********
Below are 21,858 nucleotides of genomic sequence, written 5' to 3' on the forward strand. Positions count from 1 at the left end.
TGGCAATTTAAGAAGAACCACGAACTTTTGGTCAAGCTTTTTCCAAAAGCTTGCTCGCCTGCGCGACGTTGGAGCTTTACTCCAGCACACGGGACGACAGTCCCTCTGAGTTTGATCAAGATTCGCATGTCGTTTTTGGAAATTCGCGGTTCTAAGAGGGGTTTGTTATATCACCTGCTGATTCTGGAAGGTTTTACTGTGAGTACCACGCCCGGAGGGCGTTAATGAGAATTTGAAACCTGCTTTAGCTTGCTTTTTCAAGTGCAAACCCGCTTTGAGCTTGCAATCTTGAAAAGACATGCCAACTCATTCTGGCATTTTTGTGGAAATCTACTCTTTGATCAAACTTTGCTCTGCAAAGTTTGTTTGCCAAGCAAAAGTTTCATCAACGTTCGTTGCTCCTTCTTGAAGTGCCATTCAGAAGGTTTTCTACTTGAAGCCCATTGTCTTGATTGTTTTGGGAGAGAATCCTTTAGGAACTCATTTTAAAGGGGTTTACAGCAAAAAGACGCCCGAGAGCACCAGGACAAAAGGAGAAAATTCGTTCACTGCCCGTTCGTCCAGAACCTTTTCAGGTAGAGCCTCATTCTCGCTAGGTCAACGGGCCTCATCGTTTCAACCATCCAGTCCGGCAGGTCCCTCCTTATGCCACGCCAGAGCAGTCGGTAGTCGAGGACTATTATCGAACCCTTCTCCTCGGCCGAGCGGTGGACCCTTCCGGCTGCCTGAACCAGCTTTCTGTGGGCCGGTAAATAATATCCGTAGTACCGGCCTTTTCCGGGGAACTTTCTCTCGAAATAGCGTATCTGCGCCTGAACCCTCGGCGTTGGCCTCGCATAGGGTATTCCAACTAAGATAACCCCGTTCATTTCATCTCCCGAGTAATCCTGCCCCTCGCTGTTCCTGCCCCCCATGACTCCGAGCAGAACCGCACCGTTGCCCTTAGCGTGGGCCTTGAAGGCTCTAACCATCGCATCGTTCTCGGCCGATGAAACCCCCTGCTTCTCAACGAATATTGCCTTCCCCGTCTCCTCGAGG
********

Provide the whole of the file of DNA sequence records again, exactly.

Below are 21,858 nucleotides of genomic sequence, written 5' to 3' on the forward strand. Positions count from 1 at the left end.
TGGCAATTTAAGAAGAACCACGAACTTTTGGTCAAGCTTTTTCCAAAAGCTTGCTCGCCTGCGCGACGTTGGAGCTTTACTCCAGCACACGGGACGACAGTCCCTCTGAGTTTGATCAAGATTCGCATGTCGTTTTTGGAAATTCGCGGTTCTAAGAGGGGTTTGTTATATCACCTGCTGATTCTGGAAGGTTTTACTGTGAGTACCACGCCCGGAGGGCGTTAATGAGAATTTGAAACCTGCTTTAGCTTGCTTTTTCAAGTGCAAACCCGCTTTGAGCTTGCAATCTTGAAAAGACATGCCAACTCATTCTGGCATTTTTGTGGAAATCTACTCTTTGATCAAACTTTGCTCTGCAAAGTTTGTTTGCCAAGCAAAAGTTTCATCAACGTTCGTTGCTCCTTCTTGAAGTGCCATTCAGAAGGTTTTCTACTTGAAGCCCATTGTCTTGATTGTTTTGGGAGAGAATCCTTTAGGAACTCATTTTAAAGGGGTTTACAGCAAAAAGACGCCCGAGAGCACCAGGACAAAAGGAGAAAATTCGTTCACTGCCCGTTCGTCCAGAACCTTTTCAGGTAGAGCCTCATTCTCGCTAGGTCAACGGGCCTCATCGTTTCAACCATCCAGTCCGGCAGGTCCCTCCTTATGCCACGCCAGAGCAGTCGGTAGTCGAGGACTATTATCGAACCCTTCTCCTCGGCCGAGCGGTGGACCCTTCCGGCTGCCTGAACCAGCTTTCTGTGGGCCGGTAAATAATATCCGTAGTACCGGCCTTTTCCGGGGAACTTTCTCTCGAAATAGCGTATCTGCGCCTGAACCCTCGGCGTTGGCCTCGCATAGGGTATTCCAACTAAGATAACCCCGTTCATTTCATCTCCCGAGTAATCCTGCCCCTCGCTGTTCCTGCCCCCCATGACTCCGAGCAGAACCGCACCGTTGCCCTTAGCGTGGGCCTTGAAGGCTCTAACCATCGCATCGTTCTCGGCCGATGAAACCCCCTGCTTCTCAACGAATATTGCCTTCCCCGTCTCCTCGAGG